Roasted Pumpkin Seeds

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Roasted pumpkin seeds! Arguably the best part of carving jack-o-lanterns for Halloween, these little nuggets are PACKED with vitamins and minerals, and one of the World Health Organization’s recommended sources of the mineral zinc (which is vital for a lot of biological functions in the human body: cell growth and division; fertility; immune system; taste, smell and appetite; skin, hair and nails. Basically, you need that sh*t). Plus, they have almost 10 grams of protein per 1/4 of a cup of seeds – they are pretty much nutritional overachievers.

The best part? Pumpkin seeds are like little blank canvases for whatever taste you’re craving. You can have them plain, salted, spicy, sweet….you name it. Without further ado, here’s what you do!

Roasted Pumpkin Seeds

Step 1: Remove those little guys from the pumpkin and set them aside.

Roll up your sleeves and get ready to get your hands dirty, because this is the most fun part! They usually come in clusters, so try to grab the majority of a cluster and remove them from the pumpkin (instead of ambiguously digging through the pumpkin “pulp”). Set them aside on a plate or dish.

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If you’re cooking your pumpkin, it’s much easier to remove after it’s been cut in half. If not, then roll up your sleeves because (in the words of Christina Aguilera) it’s going get diiiiirtyyy!

Step 2: Clean those babies.

Your pumpkin seeds will be kinda slimy and covered in orange pumpkin pulp. Do your best to pick out the larger pieces of pulp and any sketchy-looking seeds. Once they have been picked over, dump them into a colander and give them a good rinse. Ready to get your hands dirty again? While running water over your seeds, sift through them and try to pick out any pieces of pumpkin that snuck by.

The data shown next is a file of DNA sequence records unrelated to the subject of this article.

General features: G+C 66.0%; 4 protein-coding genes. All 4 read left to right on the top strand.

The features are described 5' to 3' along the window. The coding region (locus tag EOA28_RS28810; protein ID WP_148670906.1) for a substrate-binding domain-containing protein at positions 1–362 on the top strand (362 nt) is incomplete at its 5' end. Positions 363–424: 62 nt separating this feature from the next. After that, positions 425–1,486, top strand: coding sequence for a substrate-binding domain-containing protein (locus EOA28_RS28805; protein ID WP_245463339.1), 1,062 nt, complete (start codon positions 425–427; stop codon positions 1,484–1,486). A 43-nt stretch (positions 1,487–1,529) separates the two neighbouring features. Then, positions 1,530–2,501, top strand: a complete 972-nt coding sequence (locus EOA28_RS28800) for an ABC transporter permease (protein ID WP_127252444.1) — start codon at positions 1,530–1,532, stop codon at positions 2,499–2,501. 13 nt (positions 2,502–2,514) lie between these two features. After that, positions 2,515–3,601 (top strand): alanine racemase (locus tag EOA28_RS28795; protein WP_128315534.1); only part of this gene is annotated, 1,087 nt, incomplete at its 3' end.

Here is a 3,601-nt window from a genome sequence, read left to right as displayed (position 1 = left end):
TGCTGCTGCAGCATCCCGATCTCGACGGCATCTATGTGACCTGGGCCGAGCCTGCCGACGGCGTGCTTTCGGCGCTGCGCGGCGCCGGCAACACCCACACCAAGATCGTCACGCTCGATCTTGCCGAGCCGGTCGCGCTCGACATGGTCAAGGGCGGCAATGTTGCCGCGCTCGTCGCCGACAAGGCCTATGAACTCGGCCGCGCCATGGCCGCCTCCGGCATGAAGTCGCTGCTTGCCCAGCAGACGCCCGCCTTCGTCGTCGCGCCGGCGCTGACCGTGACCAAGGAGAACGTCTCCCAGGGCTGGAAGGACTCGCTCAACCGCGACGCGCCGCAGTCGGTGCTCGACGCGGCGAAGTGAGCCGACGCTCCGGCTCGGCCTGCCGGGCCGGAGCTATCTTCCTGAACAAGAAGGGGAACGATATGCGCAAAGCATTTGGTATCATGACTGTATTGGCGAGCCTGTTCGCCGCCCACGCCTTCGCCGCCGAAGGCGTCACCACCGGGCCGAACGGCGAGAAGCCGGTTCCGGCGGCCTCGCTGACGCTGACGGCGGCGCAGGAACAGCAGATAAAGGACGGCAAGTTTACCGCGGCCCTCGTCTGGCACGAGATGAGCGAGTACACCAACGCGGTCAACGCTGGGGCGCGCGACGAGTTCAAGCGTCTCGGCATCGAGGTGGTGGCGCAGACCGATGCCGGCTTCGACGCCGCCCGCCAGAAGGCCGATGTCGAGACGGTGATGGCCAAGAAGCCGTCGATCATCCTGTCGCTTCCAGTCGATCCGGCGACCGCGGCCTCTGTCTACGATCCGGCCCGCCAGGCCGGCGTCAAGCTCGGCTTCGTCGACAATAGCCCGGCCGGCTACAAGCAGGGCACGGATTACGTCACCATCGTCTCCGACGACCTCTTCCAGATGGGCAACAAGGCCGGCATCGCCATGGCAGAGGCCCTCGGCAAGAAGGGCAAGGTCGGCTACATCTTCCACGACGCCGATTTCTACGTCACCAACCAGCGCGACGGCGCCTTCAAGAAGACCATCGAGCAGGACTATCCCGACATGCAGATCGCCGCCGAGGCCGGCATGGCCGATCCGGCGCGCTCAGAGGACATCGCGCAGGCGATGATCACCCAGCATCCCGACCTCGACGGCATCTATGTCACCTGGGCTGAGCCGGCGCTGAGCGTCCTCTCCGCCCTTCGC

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See those pieces of pumpkin pulp in there? You want to remove all of that and clean your seeds well before roasting.

Step 3: Dry ’em off.

Place into a shallow dish or large plate lined with paper towel and pat them dry. They will stick to the paper towel, just gently remove them. They don’t have to be bone dry, but remove the excess water the best you can.

Step 4: Boil those suckers. (Optional)

Add the pumpkin seeds to a medium-sized pot of water along with 1 tsp salt. Bring it to a boil and reduce the heat to simmer, uncovered, for about 10 minutes over low-medium heat. Apparently, this method helps make the pumpkin seeds easier to digest and produces a crispy outer shell during roasting. I almost never do this because I am the most impatient lady on the face of the Earth, and I just want to eat them. But I’ll throw it out there if you are trying to achieve Pumpkin Seed Perfection. If you boil them, just drain back into the colander and repeat Step 3.

Step 5: Prepare for take-off (/roasting).
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Salty Pumpkin Seeds ready for roastin’!

Spread the seeds in a single layer on an aluminum foil lined baking sheet. Time for options!